The Canberra-based Australian Automobile Association (AAA – the summit group of motoring organisations like the NRMA in NSW, RAC in Queensland, Vic, WA and Tasmania) has been conducting on-road exhaust emissions and fuel consumption tests and the results are significantly higher than those obtained in official laboratory tests – which produce the fuel consumption stickers affixed to the windscreens of new cars.
In fact, the AAA claims its tests – of a very small sample of just 17 vehicles – are showing figures for greenhouse gas emissions and fuel consumption on average 25 percent higher, and in the worst example 60 percent higher, than the data supplied by Federal Government agencies.
In some cases that meant noxious gas emissions up to eight times over the legal limit.
The AAA launched its on-road test program following Volkswagen’s ‘dieselgate’ scandal in which the German giant was found to have fitted cars with ‘defeat’ devices which detected when a car was being tested in a laboratory and altered the engine management system to produce a performance which achieved required emissions and fuel consumption outcomes.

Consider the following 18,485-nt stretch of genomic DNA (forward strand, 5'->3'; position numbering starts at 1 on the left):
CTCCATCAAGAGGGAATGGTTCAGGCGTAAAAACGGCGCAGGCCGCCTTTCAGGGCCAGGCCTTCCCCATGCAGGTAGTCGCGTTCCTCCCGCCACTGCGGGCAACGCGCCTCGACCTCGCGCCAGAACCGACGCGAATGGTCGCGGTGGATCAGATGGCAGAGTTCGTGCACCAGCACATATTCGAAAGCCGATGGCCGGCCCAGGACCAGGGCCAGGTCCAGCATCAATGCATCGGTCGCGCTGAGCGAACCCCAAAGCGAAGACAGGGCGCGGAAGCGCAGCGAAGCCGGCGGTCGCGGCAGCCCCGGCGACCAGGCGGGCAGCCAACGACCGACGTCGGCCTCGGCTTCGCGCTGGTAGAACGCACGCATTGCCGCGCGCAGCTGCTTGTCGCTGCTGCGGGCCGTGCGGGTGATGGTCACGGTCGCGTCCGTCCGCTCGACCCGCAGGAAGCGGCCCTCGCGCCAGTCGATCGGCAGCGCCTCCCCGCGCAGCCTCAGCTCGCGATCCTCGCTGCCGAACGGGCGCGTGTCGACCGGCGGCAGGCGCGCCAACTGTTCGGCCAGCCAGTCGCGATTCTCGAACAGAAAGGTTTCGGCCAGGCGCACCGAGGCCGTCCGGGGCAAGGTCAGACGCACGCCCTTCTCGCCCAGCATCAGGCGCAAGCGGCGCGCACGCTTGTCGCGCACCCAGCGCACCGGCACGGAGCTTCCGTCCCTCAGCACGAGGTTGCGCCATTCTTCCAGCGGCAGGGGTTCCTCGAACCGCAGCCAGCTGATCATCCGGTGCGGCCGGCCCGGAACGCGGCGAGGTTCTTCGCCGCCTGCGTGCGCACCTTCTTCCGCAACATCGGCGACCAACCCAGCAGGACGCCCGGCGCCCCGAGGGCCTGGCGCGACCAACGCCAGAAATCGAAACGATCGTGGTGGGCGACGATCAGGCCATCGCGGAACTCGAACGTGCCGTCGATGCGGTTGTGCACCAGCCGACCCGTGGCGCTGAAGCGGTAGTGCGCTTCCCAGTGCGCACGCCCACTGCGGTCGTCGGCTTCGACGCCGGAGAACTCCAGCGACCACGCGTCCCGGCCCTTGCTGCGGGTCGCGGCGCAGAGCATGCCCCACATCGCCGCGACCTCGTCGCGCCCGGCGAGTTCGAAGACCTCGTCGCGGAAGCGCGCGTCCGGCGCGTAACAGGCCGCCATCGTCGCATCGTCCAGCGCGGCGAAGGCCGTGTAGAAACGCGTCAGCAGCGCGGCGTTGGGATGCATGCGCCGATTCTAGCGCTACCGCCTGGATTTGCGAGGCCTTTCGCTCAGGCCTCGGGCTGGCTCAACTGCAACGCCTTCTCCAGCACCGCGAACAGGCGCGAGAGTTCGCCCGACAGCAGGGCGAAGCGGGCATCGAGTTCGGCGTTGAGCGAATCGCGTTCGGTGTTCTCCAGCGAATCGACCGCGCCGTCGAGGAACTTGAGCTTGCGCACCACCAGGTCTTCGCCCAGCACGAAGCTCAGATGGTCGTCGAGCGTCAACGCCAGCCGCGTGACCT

While the AAA used its test results to take aim at the Federal Government, to be fair Australia’s current test protocols are identical to other countries. And major European nations are already looking to change things to offer advice to consumers based on real-world driving rather than laboratory testing – a move which is sure to be repeated here.
The AAA has also given the Federal Government an uppercut on a proposal to ban regular unleaded petrol in 2020 (switching to cleaner-burning premium unleaded).
According to the AAA, regular unleaded is used by around 70 percent of Australian motorists, and with the premium blend costing up to 16 cents more per litre, average households would pay $13 more to fill the tank of their car and this equates to an extra $423 per year.
Meanwhile in NSW, Gladys Berejiklian’s Government is again pushing the barrow of more ethanol-blended fuel.
We suspect most Australians would swap all of this complexity for serious Government intervention to eradicate the unjustifiable fuel pump price hikes for long weekend and school holidays. On the Thursday before the recent Labour Day holiday in Melbourne (9 March) radio 3AW reported the price of fuel at a service station in suburban Mount Waverley had risen by 20 cents per-litre within one hour, but no new fuel had been delivered to the station’s tanks.
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